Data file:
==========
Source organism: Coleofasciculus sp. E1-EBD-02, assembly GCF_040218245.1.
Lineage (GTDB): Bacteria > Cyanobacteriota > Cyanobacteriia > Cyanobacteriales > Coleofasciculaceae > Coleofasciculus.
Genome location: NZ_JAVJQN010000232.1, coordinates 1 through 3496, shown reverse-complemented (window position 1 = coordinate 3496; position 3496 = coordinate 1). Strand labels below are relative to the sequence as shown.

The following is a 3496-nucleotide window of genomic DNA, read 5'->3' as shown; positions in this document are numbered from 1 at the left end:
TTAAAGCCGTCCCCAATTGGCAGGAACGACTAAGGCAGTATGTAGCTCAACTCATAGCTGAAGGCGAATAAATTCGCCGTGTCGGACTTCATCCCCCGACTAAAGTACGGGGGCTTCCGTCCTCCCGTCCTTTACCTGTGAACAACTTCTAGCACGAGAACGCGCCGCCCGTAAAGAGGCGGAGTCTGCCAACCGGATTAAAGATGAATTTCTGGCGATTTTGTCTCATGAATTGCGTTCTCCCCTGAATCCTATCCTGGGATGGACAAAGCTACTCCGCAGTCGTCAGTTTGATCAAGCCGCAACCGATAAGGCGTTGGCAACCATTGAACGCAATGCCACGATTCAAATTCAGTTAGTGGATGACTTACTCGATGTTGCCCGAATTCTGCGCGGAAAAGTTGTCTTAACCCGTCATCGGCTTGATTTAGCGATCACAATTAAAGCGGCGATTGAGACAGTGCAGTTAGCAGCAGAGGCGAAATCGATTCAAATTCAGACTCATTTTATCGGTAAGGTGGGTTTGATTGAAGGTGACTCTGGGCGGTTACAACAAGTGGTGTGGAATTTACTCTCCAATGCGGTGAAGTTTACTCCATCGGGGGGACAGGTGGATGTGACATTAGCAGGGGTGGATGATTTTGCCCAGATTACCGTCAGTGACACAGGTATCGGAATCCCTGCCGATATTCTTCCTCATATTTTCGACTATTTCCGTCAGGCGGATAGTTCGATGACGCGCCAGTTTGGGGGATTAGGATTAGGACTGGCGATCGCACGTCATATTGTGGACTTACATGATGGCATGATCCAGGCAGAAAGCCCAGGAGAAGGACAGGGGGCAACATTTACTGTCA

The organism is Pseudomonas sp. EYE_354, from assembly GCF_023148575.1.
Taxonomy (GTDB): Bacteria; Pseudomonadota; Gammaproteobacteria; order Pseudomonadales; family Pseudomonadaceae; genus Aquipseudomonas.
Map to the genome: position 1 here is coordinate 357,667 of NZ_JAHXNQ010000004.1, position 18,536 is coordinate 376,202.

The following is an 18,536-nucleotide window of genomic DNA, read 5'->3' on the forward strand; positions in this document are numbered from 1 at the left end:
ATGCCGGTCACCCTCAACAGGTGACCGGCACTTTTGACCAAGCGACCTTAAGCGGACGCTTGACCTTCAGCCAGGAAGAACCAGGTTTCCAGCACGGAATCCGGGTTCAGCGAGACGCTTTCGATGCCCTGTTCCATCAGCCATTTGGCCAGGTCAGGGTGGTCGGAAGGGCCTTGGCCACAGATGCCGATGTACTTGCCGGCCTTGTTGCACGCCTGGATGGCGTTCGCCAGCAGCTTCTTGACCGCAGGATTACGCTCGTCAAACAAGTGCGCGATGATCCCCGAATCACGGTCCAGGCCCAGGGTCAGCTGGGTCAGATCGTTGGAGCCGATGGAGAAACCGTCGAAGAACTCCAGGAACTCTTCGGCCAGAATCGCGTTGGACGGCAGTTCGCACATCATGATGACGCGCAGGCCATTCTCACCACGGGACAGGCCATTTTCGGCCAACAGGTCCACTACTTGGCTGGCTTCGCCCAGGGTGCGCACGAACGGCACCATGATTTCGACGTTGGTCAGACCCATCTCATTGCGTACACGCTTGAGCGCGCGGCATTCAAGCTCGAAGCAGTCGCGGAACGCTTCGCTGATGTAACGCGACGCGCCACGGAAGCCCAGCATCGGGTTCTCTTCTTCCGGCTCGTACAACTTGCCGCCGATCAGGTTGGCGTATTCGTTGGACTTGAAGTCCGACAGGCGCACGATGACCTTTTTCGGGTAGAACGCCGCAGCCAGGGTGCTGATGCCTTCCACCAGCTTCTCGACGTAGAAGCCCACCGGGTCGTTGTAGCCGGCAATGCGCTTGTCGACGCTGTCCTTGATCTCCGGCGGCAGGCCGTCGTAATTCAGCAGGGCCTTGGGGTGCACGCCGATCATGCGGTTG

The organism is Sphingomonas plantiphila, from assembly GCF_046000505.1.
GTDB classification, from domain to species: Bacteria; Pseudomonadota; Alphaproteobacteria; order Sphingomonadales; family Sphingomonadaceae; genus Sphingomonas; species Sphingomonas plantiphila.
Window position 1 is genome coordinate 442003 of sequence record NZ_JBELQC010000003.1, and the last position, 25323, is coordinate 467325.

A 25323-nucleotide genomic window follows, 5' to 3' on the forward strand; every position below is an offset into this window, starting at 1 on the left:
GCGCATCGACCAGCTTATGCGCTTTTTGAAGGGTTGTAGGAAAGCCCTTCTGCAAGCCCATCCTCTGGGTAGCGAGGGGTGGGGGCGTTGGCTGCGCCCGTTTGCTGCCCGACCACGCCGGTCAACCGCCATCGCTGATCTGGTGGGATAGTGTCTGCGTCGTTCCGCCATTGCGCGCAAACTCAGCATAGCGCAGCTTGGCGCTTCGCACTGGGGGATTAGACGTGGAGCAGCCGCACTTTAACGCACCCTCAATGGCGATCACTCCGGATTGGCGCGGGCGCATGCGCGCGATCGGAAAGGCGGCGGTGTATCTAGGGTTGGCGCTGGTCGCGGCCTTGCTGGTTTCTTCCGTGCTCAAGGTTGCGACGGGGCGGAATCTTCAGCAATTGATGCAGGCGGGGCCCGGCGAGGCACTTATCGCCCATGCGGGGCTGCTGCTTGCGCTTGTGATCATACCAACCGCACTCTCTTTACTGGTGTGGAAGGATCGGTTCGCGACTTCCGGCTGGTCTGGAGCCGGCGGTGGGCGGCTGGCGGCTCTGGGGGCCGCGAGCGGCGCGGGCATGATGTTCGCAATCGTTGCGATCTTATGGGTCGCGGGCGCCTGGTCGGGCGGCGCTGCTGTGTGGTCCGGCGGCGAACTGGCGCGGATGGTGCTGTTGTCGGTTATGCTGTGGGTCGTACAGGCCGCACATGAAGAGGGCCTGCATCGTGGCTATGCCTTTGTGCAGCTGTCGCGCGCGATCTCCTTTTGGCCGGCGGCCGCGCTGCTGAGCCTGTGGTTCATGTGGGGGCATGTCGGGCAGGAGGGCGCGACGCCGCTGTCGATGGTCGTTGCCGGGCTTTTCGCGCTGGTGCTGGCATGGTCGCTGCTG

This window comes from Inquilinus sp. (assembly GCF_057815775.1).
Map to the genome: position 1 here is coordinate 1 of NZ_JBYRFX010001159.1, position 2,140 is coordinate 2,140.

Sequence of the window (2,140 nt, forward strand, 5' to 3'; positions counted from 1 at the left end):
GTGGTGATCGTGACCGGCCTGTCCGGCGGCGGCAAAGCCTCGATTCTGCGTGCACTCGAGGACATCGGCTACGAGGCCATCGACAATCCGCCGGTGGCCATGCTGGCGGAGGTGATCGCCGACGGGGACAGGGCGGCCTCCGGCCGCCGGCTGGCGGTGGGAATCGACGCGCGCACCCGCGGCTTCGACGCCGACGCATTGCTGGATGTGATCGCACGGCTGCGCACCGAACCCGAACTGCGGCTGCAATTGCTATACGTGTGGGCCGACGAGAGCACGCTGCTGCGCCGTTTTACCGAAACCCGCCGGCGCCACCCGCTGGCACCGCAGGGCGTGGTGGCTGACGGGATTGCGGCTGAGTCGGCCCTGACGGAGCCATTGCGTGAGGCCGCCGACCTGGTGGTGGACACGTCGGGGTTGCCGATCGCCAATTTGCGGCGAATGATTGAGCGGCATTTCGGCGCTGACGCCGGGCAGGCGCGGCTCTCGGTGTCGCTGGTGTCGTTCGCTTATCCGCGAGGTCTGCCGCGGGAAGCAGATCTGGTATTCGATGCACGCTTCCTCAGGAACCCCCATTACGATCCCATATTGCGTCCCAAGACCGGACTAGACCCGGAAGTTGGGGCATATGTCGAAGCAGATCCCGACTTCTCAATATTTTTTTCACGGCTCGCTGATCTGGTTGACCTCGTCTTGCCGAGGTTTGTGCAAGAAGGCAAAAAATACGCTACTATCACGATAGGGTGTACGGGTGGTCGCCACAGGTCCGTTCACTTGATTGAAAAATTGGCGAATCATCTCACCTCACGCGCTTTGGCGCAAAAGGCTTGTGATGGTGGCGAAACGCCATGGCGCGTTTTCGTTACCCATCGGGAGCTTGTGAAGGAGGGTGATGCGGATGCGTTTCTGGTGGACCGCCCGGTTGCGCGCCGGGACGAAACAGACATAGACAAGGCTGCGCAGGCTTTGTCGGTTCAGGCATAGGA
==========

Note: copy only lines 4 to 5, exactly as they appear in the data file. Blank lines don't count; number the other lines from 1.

The following is a 3496-nucleotide window of genomic DNA, read 5'->3' as shown; positions in this document are numbered from 1 at the left end:
TTAAAGCCGTCCCCAATTGGCAGGAACGACTAAGGCAGTATGTAGCTCAACTCATAGCTGAAGGCGAATAAATTCGCCGTGTCGGACTTCATCCCCCGACTAAAGTACGGGGGCTTCCGTCCTCCCGTCCTTTACCTGTGAACAACTTCTAGCACGAGAACGCGCCGCCCGTAAAGAGGCGGAGTCTGCCAACCGGATTAAAGATGAATTTCTGGCGATTTTGTCTCATGAATTGCGTTCTCCCCTGAATCCTATCCTGGGATGGACAAAGCTACTCCGCAGTCGTCAGTTTGATCAAGCCGCAACCGATAAGGCGTTGGCAACCATTGAACGCAATGCCACGATTCAAATTCAGTTAGTGGATGACTTACTCGATGTTGCCCGAATTCTGCGCGGAAAAGTTGTCTTAACCCGTCATCGGCTTGATTTAGCGATCACAATTAAAGCGGCGATTGAGACAGTGCAGTTAGCAGCAGAGGCGAAATCGATTCAAATTCAGACTCATTTTATCGGTAAGGTGGGTTTGATTGAAGGTGACTCTGGGCGGTTACAACAAGTGGTGTGGAATTTACTCTCCAATGCGGTGAAGTTTACTCCATCGGGGGGACAGGTGGATGTGACATTAGCAGGGGTGGATGATTTTGCCCAGATTACCGTCAGTGACACAGGTATCGGAATCCCTGCCGATATTCTTCCTCATATTTTCGACTATTTCCGTCAGGCGGATAGTTCGATGACGCGCCAGTTTGGGGGATTAGGATTAGGACTGGCGATCGCACGTCATATTGTGGACTTACATGATGGCATGATCCAGGCAGAAAGCCCAGGAGAAGGACAGGGGGCAACATTTACTGTCA